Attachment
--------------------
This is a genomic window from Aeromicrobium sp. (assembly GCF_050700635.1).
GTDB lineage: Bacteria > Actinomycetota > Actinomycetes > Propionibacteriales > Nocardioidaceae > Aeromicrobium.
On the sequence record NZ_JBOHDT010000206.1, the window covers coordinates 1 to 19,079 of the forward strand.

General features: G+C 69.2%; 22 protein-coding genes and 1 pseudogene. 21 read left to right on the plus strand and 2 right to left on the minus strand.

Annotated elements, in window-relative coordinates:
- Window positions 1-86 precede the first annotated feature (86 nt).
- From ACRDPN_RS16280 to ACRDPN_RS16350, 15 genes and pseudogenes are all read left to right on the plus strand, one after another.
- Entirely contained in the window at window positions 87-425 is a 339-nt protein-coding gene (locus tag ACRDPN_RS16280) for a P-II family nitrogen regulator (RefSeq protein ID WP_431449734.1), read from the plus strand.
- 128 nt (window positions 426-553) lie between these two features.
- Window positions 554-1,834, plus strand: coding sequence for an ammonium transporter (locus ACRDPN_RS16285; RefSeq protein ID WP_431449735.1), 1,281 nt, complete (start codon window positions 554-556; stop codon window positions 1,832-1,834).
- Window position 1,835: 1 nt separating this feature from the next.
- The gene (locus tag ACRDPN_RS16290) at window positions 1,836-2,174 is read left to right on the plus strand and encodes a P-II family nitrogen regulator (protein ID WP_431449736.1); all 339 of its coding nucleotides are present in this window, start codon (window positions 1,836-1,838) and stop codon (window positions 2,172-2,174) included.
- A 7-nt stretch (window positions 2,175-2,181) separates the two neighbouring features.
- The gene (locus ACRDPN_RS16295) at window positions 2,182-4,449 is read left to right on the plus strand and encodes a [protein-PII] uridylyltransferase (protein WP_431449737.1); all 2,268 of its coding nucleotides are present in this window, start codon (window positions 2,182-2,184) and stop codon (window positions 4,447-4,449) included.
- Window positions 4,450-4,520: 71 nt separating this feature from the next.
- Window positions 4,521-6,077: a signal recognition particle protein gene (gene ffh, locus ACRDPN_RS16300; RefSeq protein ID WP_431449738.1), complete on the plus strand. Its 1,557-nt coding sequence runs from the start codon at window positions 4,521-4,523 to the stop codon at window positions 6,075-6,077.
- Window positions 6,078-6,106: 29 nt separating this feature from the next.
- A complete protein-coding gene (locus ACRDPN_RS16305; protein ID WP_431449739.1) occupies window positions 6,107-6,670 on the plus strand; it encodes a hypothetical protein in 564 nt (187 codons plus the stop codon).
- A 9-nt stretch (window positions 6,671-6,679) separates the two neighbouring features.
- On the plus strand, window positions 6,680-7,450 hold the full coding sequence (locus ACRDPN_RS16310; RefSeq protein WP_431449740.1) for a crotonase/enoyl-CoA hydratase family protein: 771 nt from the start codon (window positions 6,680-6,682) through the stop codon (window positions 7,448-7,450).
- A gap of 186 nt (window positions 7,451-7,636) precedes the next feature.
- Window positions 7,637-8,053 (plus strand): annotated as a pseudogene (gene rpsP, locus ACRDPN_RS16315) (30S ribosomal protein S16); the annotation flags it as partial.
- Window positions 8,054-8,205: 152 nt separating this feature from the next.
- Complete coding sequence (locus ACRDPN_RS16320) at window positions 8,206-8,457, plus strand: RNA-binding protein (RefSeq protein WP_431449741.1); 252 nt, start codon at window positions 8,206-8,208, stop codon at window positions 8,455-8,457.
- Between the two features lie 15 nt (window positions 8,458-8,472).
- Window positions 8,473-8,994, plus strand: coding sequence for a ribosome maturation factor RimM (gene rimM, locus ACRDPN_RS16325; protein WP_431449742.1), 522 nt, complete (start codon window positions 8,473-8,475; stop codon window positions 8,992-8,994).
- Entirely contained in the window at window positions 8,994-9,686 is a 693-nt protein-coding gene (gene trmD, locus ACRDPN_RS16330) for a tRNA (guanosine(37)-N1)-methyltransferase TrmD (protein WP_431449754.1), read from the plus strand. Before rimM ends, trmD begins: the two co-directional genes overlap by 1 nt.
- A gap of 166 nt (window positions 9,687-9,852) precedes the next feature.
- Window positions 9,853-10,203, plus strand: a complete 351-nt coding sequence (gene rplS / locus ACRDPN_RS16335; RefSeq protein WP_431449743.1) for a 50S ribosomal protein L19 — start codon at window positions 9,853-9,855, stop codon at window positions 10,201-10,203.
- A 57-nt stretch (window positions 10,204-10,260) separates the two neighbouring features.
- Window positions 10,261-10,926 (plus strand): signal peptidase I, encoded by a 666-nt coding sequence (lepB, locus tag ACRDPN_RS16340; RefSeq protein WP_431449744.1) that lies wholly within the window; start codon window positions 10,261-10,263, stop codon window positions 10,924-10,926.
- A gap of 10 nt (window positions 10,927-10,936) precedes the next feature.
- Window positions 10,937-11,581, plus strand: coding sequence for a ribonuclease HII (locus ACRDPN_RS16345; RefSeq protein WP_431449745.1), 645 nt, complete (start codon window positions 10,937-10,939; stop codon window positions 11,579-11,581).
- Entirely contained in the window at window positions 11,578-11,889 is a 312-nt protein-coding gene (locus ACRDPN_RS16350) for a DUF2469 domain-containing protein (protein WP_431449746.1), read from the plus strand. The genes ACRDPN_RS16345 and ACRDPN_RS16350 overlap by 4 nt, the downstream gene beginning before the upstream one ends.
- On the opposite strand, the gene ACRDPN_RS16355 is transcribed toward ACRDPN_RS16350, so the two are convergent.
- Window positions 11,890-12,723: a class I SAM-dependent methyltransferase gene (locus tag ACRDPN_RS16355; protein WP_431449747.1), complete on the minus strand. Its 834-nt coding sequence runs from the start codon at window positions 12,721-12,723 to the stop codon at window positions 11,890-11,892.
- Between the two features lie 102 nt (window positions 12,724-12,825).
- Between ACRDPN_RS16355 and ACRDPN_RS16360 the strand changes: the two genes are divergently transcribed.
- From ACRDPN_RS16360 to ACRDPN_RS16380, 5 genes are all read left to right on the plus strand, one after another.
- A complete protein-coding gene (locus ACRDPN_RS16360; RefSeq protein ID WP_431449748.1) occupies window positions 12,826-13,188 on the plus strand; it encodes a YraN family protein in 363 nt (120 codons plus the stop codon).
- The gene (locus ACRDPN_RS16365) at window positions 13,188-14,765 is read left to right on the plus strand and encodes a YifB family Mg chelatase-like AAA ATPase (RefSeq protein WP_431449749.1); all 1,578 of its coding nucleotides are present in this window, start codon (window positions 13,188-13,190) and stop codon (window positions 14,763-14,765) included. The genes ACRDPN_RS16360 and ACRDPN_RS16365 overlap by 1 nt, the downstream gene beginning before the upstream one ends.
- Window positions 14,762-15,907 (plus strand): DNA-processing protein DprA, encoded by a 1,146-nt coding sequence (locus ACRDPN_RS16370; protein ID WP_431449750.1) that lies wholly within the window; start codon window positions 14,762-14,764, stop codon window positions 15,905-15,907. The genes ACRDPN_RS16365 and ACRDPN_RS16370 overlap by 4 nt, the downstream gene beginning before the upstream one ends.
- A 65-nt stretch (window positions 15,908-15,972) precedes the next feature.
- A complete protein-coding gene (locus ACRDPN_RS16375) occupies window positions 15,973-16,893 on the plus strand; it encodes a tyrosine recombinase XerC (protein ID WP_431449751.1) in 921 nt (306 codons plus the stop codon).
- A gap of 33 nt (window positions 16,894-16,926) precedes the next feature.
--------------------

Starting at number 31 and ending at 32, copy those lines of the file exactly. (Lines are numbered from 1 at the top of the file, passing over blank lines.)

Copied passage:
- Window positions 10,261-10,926 (plus strand): signal peptidase I, encoded by a 666-nt coding sequence (lepB, locus tag ACRDPN_RS16340; RefSeq protein WP_431449744.1) that lies wholly within the window; start codon window positions 10,261-10,263, stop codon window positions 10,924-10,926.
- A gap of 10 nt (window positions 10,927-10,936) precedes the next feature.